Archive for category Education

#IMMOOC 4 Is Happening Monday, Feb. 26, 2018

Yes, I am a geek!  I admit it, but I love learning and if it is free, that is even better.  It will also get me back writing, which I have put off lately.

If you don’t know what IMMOOC is, check out George Couros’ blog here.  You will have a choice of 3 books.  Join in one or all three.  I am choosing Katie Martin’s book, Learner Centered Innovation.  It is new and hot off the Dave Burgess IMPress.  Sorry John and AJ, I have your book as well, Empower, but this old brain can take only so much! And George, I read your Innovator’s Mindset and it pushed my thinking, thank you!

Come on, do it!  It’s free, plus you get to network with like-minded peeps and build your PLN.  Hope to meet you all!

Vicki

(From George’s post here)

Starting February 26, each Monday night we will have a YouTube Live session at 9 PM EST (6 PM PST), that will be consistent every Monday night based on past user feedback.  The YouTube Live sessions are planned for the following dates (same time weekly, 6 PM PST):

Date
February 26
March 5
March 12
March 19
March 26

We will also have a Twitter chat weekly (#IMMOOC), led by Tara Martin. are on the following dates:

March 1, 2018 9pm EST
March 8, 2018 9pm EST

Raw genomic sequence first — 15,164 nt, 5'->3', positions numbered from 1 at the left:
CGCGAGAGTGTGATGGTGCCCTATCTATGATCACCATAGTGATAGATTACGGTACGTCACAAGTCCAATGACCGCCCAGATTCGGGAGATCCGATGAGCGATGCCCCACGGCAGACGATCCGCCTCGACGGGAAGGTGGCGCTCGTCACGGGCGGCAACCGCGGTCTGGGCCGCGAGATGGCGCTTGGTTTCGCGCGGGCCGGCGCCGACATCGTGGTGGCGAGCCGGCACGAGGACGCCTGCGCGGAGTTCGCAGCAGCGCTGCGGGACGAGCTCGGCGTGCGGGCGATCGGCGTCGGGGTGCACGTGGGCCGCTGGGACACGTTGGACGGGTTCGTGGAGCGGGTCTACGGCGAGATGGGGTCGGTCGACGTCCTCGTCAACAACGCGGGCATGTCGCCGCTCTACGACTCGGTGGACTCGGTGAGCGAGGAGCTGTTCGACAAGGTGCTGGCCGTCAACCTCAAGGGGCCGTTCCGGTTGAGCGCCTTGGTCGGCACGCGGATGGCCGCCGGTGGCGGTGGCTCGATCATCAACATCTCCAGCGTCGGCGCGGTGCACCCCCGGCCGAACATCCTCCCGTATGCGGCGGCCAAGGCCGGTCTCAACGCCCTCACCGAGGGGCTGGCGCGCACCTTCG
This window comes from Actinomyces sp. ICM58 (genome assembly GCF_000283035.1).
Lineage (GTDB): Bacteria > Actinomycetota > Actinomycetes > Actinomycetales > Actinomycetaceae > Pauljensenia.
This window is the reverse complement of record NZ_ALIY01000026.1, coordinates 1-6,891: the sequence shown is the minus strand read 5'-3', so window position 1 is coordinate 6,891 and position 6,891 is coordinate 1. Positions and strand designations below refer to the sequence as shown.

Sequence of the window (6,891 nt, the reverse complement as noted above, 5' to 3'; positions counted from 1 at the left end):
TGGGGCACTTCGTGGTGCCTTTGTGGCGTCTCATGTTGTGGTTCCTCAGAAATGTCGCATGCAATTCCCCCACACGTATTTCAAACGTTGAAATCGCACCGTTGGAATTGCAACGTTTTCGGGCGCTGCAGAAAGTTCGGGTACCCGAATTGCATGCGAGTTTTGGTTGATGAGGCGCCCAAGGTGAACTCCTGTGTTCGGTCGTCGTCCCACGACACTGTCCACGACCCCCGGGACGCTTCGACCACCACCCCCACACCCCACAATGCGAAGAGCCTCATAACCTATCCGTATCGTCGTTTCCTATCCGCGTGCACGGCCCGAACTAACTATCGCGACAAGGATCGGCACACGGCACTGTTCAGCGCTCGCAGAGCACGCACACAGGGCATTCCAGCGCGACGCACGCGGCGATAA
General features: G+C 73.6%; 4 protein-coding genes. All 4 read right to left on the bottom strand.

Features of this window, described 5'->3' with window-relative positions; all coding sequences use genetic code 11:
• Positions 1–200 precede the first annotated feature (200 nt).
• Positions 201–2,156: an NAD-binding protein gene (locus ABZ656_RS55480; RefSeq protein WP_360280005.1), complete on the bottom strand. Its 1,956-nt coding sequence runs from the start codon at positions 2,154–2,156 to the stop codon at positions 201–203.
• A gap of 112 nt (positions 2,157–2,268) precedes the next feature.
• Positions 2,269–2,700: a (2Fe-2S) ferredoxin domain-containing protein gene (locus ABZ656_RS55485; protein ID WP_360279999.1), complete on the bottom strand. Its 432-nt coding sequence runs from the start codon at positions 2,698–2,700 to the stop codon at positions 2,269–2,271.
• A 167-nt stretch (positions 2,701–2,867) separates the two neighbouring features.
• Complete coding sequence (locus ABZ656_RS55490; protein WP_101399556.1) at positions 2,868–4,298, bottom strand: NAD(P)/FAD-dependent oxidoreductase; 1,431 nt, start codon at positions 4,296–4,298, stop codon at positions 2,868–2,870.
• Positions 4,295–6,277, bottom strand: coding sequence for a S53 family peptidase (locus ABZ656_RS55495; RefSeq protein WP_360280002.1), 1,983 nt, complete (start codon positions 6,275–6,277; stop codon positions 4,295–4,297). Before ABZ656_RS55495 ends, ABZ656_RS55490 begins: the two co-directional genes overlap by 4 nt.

March 15, 2018 9pm EST
March 22, 2018 9pm EST
March 29, 2018 9pm EST
April 5, 2018 9pm EST
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An Ode to Lisa #CompelledTribe

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I am a member of the Compelled Tribe, a group of educators who write about public school education and all the good in it for our kids.   We want to get better at what we do, we want to be a part of a community, and we find value in collaboration. Our topic this month is to compose and write a tribute about a person in our school, one who lives out the mission of our school and values each of us as humans.

My tribute goes to my secretary, Lisa Sheen.

Never a day goes by that Lisa doesn’t come in with a smile on her face ready to tackle the day.  We have worked together for the past 11 years, and I say to her, she is the reason why I put in a transfer to our school.  She is the rock, the glue that holds our building together.  Lisa is the ultimate service provider, meaning she serves her “customers” with care, patience, kindness, respect.  I am really spoiled with the talent that she brings to our office.  She makes me “look good!”  Lisa problem solves and looks ahead to make processes and products that much better and professional.  Even in tough times, and let me tell you, over the 11 years we have had some times, we manage to get through it and hold each other up, the more she holding me up than me.

I am not sure if others have a Lisa Sheen, but let me tell you, I am blessed and spoiled to the core.  I literally get on the floor and kneel to her because she is that good. I told her I was going to write this and in her usual way, she graciously told me how honored she was to be even considered.

No Lisa, I am honored to have you in my life and work side-by-side with you.  Thank you for all you do for all of us.  Your are the best of the best!  Hands down!